Tips for Parents of Young Readers
Every parent would like their child to be excited about reading. Children learn through repetition and will often ask a parent to read a favorite bedtime story again. Being a parent can be exhausting, exhilarating and rewarding. Witnessing a child's first attempt to read can be excruciatingly difficult. As parents, we instinctively want to assist our children with everything they do. We read to them for a long time before they begin to read for themselves. Being patient and willing to re-read a favorite story to a child may provide the young reader with the atmosphere needed for learning.
Being patient with young children is challenging at times. Preschoolers, kindergarten aged children and elementary students all require massive amounts of attention and patience. Most parents know whether or not they have the patience to provide an atmosphere for learning. Parents that are uncertain about this can test themselves and analyze the environment. Is the child encouraged to read by example or is there a lack of patience which translates into a discouraging atmosphere. If a young reader is not confident and patience is lacking the child will not want to learn. Children need encouragement and adults that will read to them until they are developmentally ready to begin reading. Patience, repetition and an atmosphere of encouragement will provide a young reader with a positive experience. Children want to do what they enjoy.
Ways to help children enjoy reading include: providing fun activities like creating a story about stuffed animals, taking photos of favorite stuffed animals while on a family outing and later bringing them to life on paper! There are a variety of ways in which any adult can encourage a child to read. An aunt or uncle, grandmother or grandfather can provide children with colored pencils, photos and 11 x 17 paper to create a keepsake storybook. With tape or Elmer's glue, the photos can be attached to the tops of the pages and the story can be added below. Folding 11 x 17 art paper makes a nice big storybook with plenty of space for photos and words on each page! Having fun with children while helping them to learn is exciting when it results in a successful young reader. Children begin reading words by sight long before they know phonics if the adults in their lives read stories to them daily.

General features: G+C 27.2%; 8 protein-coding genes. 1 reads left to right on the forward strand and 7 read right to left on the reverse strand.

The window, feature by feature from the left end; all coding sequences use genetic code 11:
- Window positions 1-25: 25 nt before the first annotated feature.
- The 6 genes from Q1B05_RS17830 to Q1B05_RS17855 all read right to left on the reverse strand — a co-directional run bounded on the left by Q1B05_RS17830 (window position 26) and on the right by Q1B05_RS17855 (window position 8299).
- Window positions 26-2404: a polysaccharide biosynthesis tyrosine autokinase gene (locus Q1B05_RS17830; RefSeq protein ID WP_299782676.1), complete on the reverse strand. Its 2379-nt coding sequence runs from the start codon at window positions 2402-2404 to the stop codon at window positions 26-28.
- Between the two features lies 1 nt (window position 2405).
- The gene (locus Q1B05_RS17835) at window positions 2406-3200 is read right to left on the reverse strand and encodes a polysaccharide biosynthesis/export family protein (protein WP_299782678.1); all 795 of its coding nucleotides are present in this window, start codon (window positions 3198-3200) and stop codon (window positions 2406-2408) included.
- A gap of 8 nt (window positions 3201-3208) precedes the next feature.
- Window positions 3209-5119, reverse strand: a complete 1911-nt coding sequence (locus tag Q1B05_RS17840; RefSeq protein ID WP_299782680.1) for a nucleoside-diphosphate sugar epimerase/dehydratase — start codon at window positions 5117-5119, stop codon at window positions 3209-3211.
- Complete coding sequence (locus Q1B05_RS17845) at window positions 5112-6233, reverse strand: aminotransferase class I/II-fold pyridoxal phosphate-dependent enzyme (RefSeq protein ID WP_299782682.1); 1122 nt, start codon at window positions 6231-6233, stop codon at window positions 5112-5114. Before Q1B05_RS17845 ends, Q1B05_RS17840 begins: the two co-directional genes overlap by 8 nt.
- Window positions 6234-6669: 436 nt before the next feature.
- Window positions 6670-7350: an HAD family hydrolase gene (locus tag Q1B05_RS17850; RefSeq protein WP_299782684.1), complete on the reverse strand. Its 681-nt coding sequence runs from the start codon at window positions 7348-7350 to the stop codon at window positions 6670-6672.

The youngest readers I have known were those children that were given a routine opportunity to hear a story. Reading before naps and bedtime in the evenings is a great way to become consistent. Reading to children also provides one on one time and allows them to relax before going to sleep. Most young children enjoy the attention and will become accustomed to having stories read to them. As boring as it may seem to an adult to repeat a story like Dr. Seuss's Green Eggs and Ham, children love hearing it a second time! Before a parent realizes it, the child can read the entire book from memory. Eventually, the words are being recognized by sight by the child. Let books become a child's favorite toy and with consistency, the child will become an early reader!